|Who are these people, and why are they on my blog?|
This is the current Durham County Board of Commissioners. They are in this post because of a conversation I had with Ellen Reckhow (seated) about biking in Durham and Chapel Hill. I was waiting in line to vote early in the 2008 primary election in Durham. Because there was a ton of interest in that election the line wrapped around the block, drawing out the politicians to meet and greet. I had just finished talking with a guy working the line for somebody else, he was a complete bore and annoying to boot, when Ms. Reckhow approached us and asked us about our concerns...instead of just asking for our vote.
I told her of my concern that there isn't a safe bike route between Durham and Chapel Hill. To which she told me that the route that includes University Road, Old Durham/Chapel Hill Road is a planned bike corridor between the two towns. Being that I'm now writing about bike commuting routes on this blog, I decided to ride the route this morning so that I could report on how I feel about its current state.
11.5 miles, about 50 minutes
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I almost took Route #3 this morning because I really needed a longer ride, but I've been meaning to take this route for a few weeks now, so I chose this morning. This is the most direct route to Chapel Hill from my house, barring riding down the side of the eight-lane highway 15-501.
University Drive: Between our house and Martin Luther King Parkway the quality of University Drive varies quite a bit. For the first mile the asphalt is beat up, there is no shoulder and there are several busy intersections that make bike travel a little scary. Once you pass Chapel Hill Road and Dixon Road, University open up to a wider road more suited to the amount of traffic; there is no bike lane but there is plenty of room for bikes. The wider portion of University goes all the way to Garrett Road. This portion of University Drive has some major intersections that require caution, but I actually felt surprisingly safe riding in this area this morning. The lanes are wide enough that cars can pass with 3+ feet of buffer, and the traffic was not that bad.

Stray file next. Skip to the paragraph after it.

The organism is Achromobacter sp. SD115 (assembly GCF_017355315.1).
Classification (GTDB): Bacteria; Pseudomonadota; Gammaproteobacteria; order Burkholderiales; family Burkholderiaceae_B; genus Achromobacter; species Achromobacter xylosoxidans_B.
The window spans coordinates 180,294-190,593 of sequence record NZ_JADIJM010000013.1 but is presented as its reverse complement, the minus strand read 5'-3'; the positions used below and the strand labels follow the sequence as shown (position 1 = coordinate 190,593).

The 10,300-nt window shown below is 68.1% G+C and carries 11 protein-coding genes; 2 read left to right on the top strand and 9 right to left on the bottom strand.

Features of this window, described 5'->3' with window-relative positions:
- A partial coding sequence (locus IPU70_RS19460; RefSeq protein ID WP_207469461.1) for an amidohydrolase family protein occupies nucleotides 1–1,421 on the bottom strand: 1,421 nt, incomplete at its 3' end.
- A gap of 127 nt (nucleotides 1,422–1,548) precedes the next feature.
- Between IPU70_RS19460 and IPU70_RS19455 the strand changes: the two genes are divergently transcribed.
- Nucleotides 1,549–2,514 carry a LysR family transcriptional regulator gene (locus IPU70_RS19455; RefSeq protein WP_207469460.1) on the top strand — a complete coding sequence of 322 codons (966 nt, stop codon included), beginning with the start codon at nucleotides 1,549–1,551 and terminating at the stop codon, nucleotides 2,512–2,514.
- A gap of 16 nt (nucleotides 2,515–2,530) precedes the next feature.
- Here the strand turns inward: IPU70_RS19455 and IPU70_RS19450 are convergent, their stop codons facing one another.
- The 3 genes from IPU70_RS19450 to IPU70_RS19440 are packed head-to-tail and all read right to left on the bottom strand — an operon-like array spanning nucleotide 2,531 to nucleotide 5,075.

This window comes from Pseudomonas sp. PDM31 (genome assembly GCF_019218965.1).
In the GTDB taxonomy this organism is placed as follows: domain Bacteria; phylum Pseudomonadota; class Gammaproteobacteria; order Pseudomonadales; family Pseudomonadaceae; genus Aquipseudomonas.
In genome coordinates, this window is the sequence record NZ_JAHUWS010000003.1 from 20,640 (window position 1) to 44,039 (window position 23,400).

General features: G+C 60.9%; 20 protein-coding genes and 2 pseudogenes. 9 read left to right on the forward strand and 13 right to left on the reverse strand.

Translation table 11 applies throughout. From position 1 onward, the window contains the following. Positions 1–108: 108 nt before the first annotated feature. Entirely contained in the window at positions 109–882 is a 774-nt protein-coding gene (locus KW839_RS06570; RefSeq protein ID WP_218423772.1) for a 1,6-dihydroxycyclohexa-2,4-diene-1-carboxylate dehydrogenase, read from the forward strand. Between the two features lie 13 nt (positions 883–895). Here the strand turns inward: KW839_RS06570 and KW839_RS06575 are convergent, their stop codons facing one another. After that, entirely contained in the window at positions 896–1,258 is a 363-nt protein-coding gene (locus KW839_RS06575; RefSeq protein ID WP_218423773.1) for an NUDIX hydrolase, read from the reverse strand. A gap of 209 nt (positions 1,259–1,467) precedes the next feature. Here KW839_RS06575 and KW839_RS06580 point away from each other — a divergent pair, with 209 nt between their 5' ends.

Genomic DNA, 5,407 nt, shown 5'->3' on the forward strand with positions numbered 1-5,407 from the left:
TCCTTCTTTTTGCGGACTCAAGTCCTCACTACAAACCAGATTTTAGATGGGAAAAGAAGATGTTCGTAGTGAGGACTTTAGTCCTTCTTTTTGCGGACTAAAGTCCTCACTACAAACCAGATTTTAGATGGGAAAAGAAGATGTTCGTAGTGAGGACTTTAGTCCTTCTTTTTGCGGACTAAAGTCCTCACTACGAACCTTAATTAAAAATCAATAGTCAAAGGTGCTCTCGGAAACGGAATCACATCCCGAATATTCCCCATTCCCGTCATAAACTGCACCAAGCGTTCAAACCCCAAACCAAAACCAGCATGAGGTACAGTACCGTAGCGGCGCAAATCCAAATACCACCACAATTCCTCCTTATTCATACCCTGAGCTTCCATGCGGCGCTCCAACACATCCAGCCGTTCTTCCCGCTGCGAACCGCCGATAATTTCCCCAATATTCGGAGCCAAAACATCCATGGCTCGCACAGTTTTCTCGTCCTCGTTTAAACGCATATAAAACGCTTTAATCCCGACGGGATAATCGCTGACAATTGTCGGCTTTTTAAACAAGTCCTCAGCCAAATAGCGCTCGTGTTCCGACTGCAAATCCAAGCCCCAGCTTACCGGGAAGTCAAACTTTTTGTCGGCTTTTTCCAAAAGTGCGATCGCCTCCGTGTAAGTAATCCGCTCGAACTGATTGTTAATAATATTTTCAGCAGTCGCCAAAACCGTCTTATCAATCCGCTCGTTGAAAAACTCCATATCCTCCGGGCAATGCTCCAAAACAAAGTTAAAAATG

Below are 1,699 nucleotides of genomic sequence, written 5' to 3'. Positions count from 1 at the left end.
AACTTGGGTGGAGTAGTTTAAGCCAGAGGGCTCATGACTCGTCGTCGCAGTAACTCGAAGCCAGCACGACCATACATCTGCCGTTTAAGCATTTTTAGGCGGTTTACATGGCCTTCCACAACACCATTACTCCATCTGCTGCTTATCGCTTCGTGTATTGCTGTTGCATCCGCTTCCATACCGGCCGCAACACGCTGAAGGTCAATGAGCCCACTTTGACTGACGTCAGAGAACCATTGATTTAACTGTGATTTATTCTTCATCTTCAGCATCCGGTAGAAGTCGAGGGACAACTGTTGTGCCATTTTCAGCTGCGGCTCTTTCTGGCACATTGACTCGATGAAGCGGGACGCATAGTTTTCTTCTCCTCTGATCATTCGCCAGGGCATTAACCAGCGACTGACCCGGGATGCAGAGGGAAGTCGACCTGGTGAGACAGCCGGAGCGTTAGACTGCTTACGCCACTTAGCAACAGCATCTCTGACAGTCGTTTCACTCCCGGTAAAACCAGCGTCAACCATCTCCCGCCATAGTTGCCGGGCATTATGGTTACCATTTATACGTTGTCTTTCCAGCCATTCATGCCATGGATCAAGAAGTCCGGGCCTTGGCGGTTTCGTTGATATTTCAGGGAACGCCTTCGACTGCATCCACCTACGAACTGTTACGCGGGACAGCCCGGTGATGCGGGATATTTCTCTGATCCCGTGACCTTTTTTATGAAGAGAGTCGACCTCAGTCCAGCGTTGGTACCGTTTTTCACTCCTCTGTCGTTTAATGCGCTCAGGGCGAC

Old Durham/Chapel Hill Road: At Garrett Road the name of University changes to Old Durham/Chapel Hill Road. The personality of the road also changes. Here, the road becomes a narrow two lane highway with variable size shoulders. Again, the traffic was not as bad as I had expected on this route, so the narrow road did not bother me that much. That said, I still much prefer a designated bike lane to a wide shoulder. From Old Durham I turned onto Standish Drive. Standish is a wide residential street with no traffic. I turned down here because I lived on Standish my first six months in the Triangle area.
I crossed through the Trader Joe's parking lot to get over to Franklin Street, which you can read about in my earlier post.
In summary, this route was more pleasant than I had expected. It is also shorter by a mile-and-a-half than my usual route. I do however have a mini rant for Ms. Reckhow. It looks like part of the bike corridor might consist of a good deal of sidewalk sharing. This is not acceptable for a proper bike route and I will explain why. As a cyclist, if you want to get hit by a car, one of the best places to ride is on the sidewalk. Drivers crossing the sidewalk to pull into traffic never stop at the sidewalk to check for traffic, they pull up to the road edge with their car across the sidewalk. I personally have hit two cars that did this to me on sidewalk/bike-lane combos, and I know of others that have been hit on the side by cars pulling out of driveways across the sidewalk. I don't know i this is the final plan for the road to use sidewalks as part of the bike route, but if not they are going to have to tear out and expand some asphalt that was just refinished in the past couple of months.
This is definitely the shortest route from Durham to Chapel Hill so it is an ideal route to work up for biking. I think it could be a great route that will encourage biking between the two towns, but REAL bike facilities should be installed, not dangerous half-assed facilities.